"Dances with Wolves" Oscar-winning photographer Dean Semler makes his less than inflammatory directorial debut with "Firestorm." When he takes his cameras up for aerial shots of British Columbia, you find your breath catching in your throat. Sadly, Semler doesn't breath the same magic into the thin, adolescent storyline. The special effects of the firestorm aren't that imaginative. You feel like you're trapped by expensive looking computer graphics instead of a real wildfire.
Somewhere inside this movie is another Die Hard waiting to get out. A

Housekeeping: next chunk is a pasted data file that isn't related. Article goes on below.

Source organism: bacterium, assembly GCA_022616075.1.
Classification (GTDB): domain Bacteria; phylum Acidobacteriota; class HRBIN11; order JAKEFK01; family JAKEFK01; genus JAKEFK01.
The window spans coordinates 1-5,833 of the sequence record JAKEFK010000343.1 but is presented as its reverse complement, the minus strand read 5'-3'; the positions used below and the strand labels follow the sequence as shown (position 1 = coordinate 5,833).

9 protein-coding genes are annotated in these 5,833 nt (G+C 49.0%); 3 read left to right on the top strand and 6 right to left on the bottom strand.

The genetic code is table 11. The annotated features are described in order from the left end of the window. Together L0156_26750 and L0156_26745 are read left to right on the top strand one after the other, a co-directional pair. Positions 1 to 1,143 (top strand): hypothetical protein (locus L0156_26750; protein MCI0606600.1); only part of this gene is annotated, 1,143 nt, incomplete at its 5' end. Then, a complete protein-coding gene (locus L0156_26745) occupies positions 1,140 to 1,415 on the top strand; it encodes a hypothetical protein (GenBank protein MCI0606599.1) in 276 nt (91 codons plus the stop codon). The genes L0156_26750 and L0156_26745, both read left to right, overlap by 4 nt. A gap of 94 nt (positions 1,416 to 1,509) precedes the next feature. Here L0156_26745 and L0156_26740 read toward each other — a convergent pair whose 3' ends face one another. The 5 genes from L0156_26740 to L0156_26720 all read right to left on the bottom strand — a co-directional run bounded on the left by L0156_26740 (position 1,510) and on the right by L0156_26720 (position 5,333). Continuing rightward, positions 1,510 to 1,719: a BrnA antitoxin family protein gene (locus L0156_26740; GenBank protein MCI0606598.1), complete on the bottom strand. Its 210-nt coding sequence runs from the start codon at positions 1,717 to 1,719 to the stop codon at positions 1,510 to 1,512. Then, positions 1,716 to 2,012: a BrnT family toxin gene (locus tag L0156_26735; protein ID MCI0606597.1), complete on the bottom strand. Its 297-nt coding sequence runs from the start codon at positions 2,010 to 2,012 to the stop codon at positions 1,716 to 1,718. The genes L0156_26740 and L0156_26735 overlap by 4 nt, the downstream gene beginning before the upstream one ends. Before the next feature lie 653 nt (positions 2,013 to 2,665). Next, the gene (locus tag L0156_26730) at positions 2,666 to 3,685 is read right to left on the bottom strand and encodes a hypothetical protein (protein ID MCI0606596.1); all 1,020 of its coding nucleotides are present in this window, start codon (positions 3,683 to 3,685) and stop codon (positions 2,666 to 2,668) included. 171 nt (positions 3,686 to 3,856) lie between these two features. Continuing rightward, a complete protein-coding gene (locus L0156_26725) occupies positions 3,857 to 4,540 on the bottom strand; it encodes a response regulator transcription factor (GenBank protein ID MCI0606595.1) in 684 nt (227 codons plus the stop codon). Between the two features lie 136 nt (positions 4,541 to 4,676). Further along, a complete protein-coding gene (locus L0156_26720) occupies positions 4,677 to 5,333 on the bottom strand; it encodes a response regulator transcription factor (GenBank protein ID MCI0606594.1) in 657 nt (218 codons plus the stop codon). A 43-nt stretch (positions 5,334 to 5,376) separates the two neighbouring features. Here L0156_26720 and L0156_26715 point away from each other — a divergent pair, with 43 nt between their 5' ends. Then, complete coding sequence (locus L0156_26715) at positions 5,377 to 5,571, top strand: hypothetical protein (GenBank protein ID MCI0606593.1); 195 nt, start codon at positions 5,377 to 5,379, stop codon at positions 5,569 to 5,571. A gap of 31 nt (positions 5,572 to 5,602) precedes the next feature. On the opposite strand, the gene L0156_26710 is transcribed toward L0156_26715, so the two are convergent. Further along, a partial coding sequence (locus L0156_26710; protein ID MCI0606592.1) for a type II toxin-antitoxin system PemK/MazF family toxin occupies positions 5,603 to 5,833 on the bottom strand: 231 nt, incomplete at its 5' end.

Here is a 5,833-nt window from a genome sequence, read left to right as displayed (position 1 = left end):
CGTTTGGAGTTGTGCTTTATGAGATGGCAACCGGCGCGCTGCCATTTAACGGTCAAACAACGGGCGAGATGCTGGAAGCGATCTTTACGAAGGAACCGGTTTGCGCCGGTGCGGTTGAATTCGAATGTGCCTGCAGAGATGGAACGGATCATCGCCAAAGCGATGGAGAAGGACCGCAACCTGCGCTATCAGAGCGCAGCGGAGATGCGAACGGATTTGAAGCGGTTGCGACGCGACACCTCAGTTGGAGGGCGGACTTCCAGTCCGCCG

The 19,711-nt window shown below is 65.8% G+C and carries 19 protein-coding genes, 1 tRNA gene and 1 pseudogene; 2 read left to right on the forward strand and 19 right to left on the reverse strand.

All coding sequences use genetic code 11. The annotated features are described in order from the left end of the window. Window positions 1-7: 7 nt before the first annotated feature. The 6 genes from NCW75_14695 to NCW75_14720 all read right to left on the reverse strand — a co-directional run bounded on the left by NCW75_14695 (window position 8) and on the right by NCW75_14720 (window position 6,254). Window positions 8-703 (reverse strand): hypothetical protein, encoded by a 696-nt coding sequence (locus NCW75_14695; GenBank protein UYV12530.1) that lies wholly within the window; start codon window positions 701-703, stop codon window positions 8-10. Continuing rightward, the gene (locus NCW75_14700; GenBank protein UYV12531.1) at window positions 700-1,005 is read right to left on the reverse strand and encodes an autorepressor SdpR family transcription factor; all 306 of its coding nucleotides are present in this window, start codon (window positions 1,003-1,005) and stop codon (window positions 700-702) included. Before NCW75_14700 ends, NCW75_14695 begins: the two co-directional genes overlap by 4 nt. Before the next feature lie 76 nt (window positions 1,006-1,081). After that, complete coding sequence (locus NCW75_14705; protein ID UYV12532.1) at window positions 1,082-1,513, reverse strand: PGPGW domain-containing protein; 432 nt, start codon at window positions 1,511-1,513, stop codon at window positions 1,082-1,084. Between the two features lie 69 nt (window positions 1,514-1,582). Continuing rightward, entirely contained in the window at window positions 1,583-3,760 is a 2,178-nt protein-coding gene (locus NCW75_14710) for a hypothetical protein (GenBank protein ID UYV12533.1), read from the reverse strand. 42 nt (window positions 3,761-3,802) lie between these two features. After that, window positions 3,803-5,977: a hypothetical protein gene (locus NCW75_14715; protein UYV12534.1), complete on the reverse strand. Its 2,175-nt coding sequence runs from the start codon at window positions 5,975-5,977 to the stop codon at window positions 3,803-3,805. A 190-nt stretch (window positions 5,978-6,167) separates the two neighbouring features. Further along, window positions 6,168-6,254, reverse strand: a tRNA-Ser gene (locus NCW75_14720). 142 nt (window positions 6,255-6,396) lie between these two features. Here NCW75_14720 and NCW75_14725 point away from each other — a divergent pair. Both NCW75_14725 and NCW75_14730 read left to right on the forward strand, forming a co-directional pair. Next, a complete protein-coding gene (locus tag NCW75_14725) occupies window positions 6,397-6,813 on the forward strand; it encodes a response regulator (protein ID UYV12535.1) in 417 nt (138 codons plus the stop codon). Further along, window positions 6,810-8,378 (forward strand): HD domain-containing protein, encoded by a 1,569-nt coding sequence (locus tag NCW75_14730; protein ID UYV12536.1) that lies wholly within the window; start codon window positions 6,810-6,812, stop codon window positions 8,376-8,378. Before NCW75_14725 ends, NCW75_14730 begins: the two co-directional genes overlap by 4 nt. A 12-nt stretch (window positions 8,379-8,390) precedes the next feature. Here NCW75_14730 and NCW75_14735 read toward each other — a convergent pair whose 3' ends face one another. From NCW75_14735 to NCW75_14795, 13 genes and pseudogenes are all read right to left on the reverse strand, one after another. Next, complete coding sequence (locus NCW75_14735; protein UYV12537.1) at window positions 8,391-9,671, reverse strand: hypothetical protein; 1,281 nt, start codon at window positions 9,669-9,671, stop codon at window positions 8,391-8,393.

classic exercise on what not to do when making an action epic - to wit:
don't sellout your action scenes with chop sockey editing that renders
your story incomprehensible. Don't try to rip off little bits of other
action movies and do them with less panache.
Despite all the snark, Howie does a pretty good job and with a good director he might have made something of it. Hell, Glenn and Forsythe are experienced actors and they suck eggs in every scene- that's the director and editor's fault. I think if someone had given the raw footage to John McTiernan we might have seen a different, and decent, movie. If I remember correctly, Long was voted Male Star of Tomorrow at ShoWest 1997.